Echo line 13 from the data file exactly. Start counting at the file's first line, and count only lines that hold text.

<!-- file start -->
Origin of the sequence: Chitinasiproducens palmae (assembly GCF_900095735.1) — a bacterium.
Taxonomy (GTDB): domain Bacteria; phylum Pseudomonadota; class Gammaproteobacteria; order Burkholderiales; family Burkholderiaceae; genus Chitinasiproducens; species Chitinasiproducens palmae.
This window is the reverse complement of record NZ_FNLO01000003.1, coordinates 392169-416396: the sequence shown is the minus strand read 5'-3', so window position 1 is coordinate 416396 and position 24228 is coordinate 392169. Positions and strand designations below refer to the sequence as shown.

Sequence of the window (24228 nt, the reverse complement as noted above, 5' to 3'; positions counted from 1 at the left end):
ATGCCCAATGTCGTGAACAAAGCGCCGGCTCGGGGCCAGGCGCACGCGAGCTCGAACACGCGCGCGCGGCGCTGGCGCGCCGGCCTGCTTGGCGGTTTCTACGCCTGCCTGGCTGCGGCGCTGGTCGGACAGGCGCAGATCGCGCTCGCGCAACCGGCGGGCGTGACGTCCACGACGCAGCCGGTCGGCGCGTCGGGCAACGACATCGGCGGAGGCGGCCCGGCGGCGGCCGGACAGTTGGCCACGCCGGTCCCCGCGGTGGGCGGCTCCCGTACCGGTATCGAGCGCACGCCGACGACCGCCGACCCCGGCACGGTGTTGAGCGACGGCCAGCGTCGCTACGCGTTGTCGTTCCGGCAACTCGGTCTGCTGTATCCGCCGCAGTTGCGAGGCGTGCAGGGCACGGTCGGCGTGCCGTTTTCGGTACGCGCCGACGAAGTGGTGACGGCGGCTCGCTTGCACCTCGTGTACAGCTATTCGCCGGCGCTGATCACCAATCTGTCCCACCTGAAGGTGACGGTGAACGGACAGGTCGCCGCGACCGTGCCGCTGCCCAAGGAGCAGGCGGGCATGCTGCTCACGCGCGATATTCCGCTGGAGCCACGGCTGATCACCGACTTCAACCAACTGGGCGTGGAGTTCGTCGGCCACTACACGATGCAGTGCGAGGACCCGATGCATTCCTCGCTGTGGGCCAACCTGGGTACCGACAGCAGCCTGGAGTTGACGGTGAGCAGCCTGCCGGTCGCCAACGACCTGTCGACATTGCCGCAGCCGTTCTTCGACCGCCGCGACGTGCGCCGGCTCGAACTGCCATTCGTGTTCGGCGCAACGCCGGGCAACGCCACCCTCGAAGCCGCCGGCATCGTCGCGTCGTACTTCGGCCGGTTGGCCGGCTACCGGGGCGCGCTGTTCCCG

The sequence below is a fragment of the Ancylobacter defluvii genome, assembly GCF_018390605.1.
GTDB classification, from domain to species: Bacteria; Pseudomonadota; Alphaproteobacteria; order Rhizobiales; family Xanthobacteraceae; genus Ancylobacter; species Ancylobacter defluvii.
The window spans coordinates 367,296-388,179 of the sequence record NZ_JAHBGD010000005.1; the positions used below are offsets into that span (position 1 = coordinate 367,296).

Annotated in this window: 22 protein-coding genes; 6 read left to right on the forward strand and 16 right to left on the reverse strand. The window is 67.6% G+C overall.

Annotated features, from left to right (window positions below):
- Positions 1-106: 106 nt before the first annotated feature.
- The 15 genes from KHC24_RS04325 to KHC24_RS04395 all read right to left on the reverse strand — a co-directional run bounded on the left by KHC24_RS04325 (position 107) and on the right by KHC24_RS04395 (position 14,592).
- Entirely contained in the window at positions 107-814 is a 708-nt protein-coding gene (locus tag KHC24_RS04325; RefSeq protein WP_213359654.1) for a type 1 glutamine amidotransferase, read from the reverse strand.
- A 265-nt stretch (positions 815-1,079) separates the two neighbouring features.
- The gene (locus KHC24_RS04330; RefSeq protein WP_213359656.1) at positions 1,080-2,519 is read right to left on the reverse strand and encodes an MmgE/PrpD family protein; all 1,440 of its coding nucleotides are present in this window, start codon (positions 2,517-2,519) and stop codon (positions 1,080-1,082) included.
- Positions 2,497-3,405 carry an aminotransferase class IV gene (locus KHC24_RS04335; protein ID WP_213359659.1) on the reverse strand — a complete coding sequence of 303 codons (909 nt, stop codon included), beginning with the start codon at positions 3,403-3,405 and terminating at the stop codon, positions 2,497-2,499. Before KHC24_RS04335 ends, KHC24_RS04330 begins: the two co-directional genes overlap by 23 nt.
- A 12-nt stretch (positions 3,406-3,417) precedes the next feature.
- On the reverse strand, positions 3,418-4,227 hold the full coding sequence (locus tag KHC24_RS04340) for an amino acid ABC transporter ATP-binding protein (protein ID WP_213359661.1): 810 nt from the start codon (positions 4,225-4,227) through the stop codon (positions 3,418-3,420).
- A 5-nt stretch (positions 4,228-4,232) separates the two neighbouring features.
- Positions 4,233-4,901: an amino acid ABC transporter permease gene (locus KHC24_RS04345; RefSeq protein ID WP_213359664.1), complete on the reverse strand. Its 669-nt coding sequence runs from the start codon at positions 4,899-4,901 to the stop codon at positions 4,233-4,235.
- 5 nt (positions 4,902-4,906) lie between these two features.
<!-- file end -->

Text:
- Entirely contained in the window at positions 107-814 is a 708-nt protein-coding gene (locus tag KHC24_RS04325; RefSeq protein WP_213359654.1) for a type 1 glutamine amidotransferase, read from the reverse strand.